The Fall Guy is an Entertaining Reminder Why the Oscars Needs a Best Stunt Category

At the 96th Academy Awards, there was a moment of cheeky promotional work for Ryan Gosling and Emily Blunt’s latest flick The Fall Guy, with the two actors taking to the stage to honour the work of the stunt performers who are often under-celebrated for their work on films. After the clip reel played, featuring everything from Buster Keaton’s The General to Tom Cruise’s Mission: Impossible, you’d have half expected Gosling and Blunt to present the award for Best Stunt Team.

But as we all know, there is no stunt category at the Oscars, nor does it appear there will be one any time soon.[1]

What does exist though is The Fall Guy, the latest actioner from stunt coordinator turned director David Leitch. With decades of stunt-work to his name, Leitch is in the unique position to present his thoroughly entertaining, albeit a little bit mindless, thesis as to why there desperately needs to be an Oscar category for stunts. Heck, even Drew Pearce’s script calls out the Academy during the film, with characters flat out questioning why it doesn’t exist yet.

Pearce and Leitch adapt Glen A. Larson’s 1980s TV series of the same name, which sees Gosling as Colt Seavers, picking up the dusty Miami Vice jacket left behind by series lead Lee Majors. Gosling is joined by Blunt’s Jody Moreno, a camera operator turned blockbuster filmmaker who is working her hardest to bring the sci-fi, romance, action, cowboy extravaganza Metalstorm to life. Pushing her along the way is soda-guzzling producer Gail Meyer, played by Hannah Waddingham who dons a wig straight out of the eighties.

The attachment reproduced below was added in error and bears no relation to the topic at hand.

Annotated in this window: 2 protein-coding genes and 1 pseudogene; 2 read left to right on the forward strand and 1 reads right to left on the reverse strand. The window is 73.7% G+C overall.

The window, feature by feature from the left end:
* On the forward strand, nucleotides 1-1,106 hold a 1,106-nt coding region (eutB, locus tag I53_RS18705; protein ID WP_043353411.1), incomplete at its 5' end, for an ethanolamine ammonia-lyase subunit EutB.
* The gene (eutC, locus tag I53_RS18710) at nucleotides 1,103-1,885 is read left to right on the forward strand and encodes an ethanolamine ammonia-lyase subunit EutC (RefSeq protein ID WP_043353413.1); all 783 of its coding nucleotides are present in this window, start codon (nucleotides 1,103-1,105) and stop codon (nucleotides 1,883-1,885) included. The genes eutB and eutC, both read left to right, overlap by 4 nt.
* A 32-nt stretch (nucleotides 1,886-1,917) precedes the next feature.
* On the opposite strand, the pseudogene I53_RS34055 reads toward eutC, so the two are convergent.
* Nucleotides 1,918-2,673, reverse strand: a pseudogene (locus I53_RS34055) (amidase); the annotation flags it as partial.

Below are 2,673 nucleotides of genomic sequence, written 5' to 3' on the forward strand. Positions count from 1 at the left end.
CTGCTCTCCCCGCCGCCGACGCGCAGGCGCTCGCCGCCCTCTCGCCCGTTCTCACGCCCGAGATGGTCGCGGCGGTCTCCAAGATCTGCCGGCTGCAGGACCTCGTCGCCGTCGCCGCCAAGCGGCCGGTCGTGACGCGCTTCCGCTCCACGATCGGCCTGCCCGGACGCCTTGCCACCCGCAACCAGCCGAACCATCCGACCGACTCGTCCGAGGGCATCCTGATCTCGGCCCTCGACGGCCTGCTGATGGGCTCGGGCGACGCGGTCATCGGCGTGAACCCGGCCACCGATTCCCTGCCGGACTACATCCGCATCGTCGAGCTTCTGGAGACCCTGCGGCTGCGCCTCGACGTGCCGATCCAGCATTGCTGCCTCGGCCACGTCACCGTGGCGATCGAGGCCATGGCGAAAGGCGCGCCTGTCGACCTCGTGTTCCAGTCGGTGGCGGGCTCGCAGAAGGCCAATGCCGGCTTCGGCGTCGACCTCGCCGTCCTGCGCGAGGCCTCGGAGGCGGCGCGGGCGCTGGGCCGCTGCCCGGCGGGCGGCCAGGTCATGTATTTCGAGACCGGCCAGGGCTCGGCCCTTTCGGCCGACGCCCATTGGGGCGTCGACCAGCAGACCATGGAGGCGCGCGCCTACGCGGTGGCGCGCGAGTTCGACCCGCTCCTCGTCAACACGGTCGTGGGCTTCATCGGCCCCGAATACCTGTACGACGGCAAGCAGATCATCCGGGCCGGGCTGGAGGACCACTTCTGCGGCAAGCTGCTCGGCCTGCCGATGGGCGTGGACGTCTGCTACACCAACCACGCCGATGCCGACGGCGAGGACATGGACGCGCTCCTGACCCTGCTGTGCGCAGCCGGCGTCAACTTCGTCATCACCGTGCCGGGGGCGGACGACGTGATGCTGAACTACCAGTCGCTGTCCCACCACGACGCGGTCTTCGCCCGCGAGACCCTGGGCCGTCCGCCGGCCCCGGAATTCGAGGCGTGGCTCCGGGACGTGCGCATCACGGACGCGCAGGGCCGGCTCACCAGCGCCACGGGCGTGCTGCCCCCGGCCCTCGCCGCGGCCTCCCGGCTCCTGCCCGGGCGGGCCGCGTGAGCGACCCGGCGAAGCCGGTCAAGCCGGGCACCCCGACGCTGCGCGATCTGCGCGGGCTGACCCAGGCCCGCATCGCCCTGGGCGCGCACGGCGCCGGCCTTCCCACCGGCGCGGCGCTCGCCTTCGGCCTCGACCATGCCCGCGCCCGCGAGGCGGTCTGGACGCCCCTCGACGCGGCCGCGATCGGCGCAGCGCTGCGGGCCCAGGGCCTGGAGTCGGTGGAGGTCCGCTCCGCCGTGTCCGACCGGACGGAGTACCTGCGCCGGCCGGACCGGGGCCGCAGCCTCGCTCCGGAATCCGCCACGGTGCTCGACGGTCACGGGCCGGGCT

Seavers and Moreno have a history, with their romance ending when Seavers suffered a major injury on a set, leading him to distance himself from her and the film industry. Years later, Meyer gives him a buzz, requesting he urgently make his way down under for the film shoot taking place in Sydney, hoodwinking him in to believe that Moreno had also requested his presence. When Seavers arrives in Sydney, it’s revealed that he has instead been dragged to Australia to help find the missing lead actor of Metalstorm, screen legend Tom Ryder (a suitably ditzy Aaron Taylor-Johnson).

The plot, for what it is, acts as a coat hanger for the impressive, and occasionally jaw-dropping, action to take place against a backdrop of well telegraphed romance and middling plot twists that stick out like the sails of the Sydney Opera House. Ever the showman, Leitch knows we’re not here for the plot, and in turn, loads up The Fall Guy with a smorgasbord of practical stunts that often leave you wondering how they managed to pull them off safely. (Stick around for the credits and you’ll see how.) There are shoot outs galore, Teresa Palmer swinging a sword, enough running to make Tom Cruise blush, a nut-hungry kelpie named Jean Claude, and a car yard full of smashed vehicles.

Then there’s the much talked about Sydney Harbour Bridge stunt scene that saw the bridge shut for two days to get the shot. The stunt sees Gosling skating on a metal plate while holding onto a tow truck with a spade (or a shovel, don’t correct me) to try and save Ryder’s assistant from some oversize thugs. The stunt is visually impressive with glitzy sparks from the metal plate grating on the bitumen flitting into the air while Gosling (or his stunt double) holds on for dear life, but does raise the question of whether it could have been shot against a green screen with the same effect.